- change your DNS settings to another DNS provider. ChrisPC DNS Switch can do that in an easy way (tip: note all its DNS serve parameters based on all the presets on a piece of paper, and then you may uninstall this software and configure your DNS settings manually)

    - scan your root certificates with RCC (discussion thread here)


    Security also means backups:

    - make several external backups of your Registry. You can use Windows Repair AiO for that. You can also use RegBak.

    Note: ERUNT is better left for Windows XP users (even though it could work on Vista and 7 thanks to a few tricks). For doing a backup of the Registry, using the Volume Shadow Copy is always the best method and ERUNT does not use it.







    Some browser-related stuff:

    - In your web browser, set at least Adobe Flash to run only on demand.

    - The Java plugin should not be an issue anymore, unless you are using an early version of Java 7 (or below) with an outdated web browser.

    - Install the browser extension HTTPS Everywhere, because it fixes some semi-broken HTTPS sites which may still deliver mixed content. Pale Moon or Seamonkey users can use HTTPS Always instead.

    - Install the CAcert root certificates? (note: but who still uses them in 2019?)

    - SUPERAntispyware can be used as a tracking cookie cleaner. The number of cookies on your PC depends on how you have configured your Web browser. Tracking cookies are not a security risk (and neither are so-called "supercookies" imho).

    - The browser vaccination of Spybot S&D v1.6 is imho obsolete and gives the user a false feeling of security. Never run the Teatimer, it will confuse you. Maybe SDHelper is still useful for IE8?



    About the Windows Updates:

    To check that you are not missing any security update, or that your Windows 7 updates are not corrupt, you can run SFC / verifyonly at a command prompt.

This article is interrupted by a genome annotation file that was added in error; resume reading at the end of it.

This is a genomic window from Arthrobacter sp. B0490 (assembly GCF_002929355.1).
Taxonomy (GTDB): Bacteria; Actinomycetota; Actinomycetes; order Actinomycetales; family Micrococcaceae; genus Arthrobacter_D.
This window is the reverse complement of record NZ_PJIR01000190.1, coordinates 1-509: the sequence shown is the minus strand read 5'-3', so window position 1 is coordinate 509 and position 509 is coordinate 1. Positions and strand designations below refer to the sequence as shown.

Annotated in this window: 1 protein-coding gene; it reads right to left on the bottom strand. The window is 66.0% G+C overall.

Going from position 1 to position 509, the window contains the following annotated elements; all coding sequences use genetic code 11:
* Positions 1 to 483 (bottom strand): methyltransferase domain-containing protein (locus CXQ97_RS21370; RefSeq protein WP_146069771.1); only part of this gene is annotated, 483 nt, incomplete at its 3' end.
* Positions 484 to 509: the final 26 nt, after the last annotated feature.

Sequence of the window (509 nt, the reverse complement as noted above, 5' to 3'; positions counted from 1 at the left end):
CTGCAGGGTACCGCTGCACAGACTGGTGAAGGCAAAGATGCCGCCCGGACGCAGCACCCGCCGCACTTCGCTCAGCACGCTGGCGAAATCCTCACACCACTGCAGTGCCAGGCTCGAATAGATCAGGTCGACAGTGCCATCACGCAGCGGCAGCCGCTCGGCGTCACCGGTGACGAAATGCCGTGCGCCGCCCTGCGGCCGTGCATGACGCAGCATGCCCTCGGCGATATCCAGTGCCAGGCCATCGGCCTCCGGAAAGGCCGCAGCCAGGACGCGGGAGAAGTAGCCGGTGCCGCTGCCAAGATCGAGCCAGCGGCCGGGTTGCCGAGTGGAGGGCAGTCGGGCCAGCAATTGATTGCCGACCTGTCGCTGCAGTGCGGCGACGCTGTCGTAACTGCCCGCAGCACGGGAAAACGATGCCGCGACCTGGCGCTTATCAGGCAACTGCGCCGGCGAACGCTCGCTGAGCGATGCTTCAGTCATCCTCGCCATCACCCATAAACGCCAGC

I suggest installing Microsoft Baseline Security Analyzer v2.3 (note: *not* designed for Windows 10), even though it has now been superseded and retired. Its current database (wsusscn2.cab) is a *huge* download (more than 500 MB, and counting!) and you only need a subset of it. But at least it will allow you to check your PC (and the one of other people) offline for any missing or corrupt updates.


    Maybe I will do a few uploads, for preservation purposes.

    Windows 10, build whatever.
     
  9. Sieben

    Sieben

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    Thanks Pyf! There are a couple of things I've already been doing, but I'll take a look at the rest :)
     
  10. chobibo

    chobibo

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    Man, my windows XP machine was still working 2 years ago, too bad her PSU died and thus ended my Windows XP-ing days. Anyway, @Sieben, don't worry, I'll stand (I'll sit after a few minutes :D My arthritis hurts my bro) with you if ever a 7pocalypse happens.
     
  11. BloodDrunk

    BloodDrunk

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    Not even using windows updates or security bullshit, so far so good
     
  12. Daffa the Mage

    Daffa the Mage

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    Most of the time, security issues come from the user being dumb enough :D